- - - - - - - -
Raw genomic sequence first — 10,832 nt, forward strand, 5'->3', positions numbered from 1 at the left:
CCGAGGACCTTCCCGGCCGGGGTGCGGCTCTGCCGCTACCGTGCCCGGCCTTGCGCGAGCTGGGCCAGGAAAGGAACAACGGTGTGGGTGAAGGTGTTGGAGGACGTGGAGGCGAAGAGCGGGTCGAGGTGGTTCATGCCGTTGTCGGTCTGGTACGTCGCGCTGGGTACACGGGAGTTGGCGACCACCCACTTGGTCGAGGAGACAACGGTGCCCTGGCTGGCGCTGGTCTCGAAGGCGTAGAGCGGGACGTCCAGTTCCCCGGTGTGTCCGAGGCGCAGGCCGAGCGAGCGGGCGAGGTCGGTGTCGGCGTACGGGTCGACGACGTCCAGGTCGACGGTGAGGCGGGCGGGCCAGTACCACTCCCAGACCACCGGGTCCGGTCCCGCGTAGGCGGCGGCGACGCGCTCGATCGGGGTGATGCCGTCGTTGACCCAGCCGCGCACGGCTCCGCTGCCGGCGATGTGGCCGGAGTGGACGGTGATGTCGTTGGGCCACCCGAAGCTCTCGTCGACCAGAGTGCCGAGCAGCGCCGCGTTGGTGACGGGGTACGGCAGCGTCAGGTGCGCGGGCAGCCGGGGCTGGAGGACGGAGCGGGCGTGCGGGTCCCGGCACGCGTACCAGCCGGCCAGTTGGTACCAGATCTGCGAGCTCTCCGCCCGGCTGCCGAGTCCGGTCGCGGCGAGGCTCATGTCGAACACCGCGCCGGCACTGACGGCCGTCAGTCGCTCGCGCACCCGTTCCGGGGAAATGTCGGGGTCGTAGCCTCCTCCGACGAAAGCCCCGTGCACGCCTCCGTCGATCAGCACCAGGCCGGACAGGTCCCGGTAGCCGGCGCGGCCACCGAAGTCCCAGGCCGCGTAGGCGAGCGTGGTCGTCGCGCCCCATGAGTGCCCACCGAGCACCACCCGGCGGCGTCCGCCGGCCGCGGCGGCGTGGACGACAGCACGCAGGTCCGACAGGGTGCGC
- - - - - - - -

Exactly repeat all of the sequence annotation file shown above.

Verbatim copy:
Raw genomic sequence first — 10,832 nt, forward strand, 5'->3', positions numbered from 1 at the left:
CCGAGGACCTTCCCGGCCGGGGTGCGGCTCTGCCGCTACCGTGCCCGGCCTTGCGCGAGCTGGGCCAGGAAAGGAACAACGGTGTGGGTGAAGGTGTTGGAGGACGTGGAGGCGAAGAGCGGGTCGAGGTGGTTCATGCCGTTGTCGGTCTGGTACGTCGCGCTGGGTACACGGGAGTTGGCGACCACCCACTTGGTCGAGGAGACAACGGTGCCCTGGCTGGCGCTGGTCTCGAAGGCGTAGAGCGGGACGTCCAGTTCCCCGGTGTGTCCGAGGCGCAGGCCGAGCGAGCGGGCGAGGTCGGTGTCGGCGTACGGGTCGACGACGTCCAGGTCGACGGTGAGGCGGGCGGGCCAGTACCACTCCCAGACCACCGGGTCCGGTCCCGCGTAGGCGGCGGCGACGCGCTCGATCGGGGTGATGCCGTCGTTGACCCAGCCGCGCACGGCTCCGCTGCCGGCGATGTGGCCGGAGTGGACGGTGATGTCGTTGGGCCACCCGAAGCTCTCGTCGACCAGAGTGCCGAGCAGCGCCGCGTTGGTGACGGGGTACGGCAGCGTCAGGTGCGCGGGCAGCCGGGGCTGGAGGACGGAGCGGGCGTGCGGGTCCCGGCACGCGTACCAGCCGGCCAGTTGGTACCAGATCTGCGAGCTCTCCGCCCGGCTGCCGAGTCCGGTCGCGGCGAGGCTCATGTCGAACACCGCGCCGGCACTGACGGCCGTCAGTCGCTCGCGCACCCGTTCCGGGGAAATGTCGGGGTCGTAGCCTCCTCCGACGAAAGCCCCGTGCACGCCTCCGTCGATCAGCACCAGGCCGGACAGGTCCCGGTAGCCGGCGCGGCCACCGAAGTCCCAGGCCGCGTAGGCGAGCGTGGTCGTCGCGCCCCATGAGTGCCCACCGAGCACCACCCGGCGGCGTCCGCCGGCCGCGGCGGCGTGGACGACAGCACGCAGGTCCGACAGGGTGCGC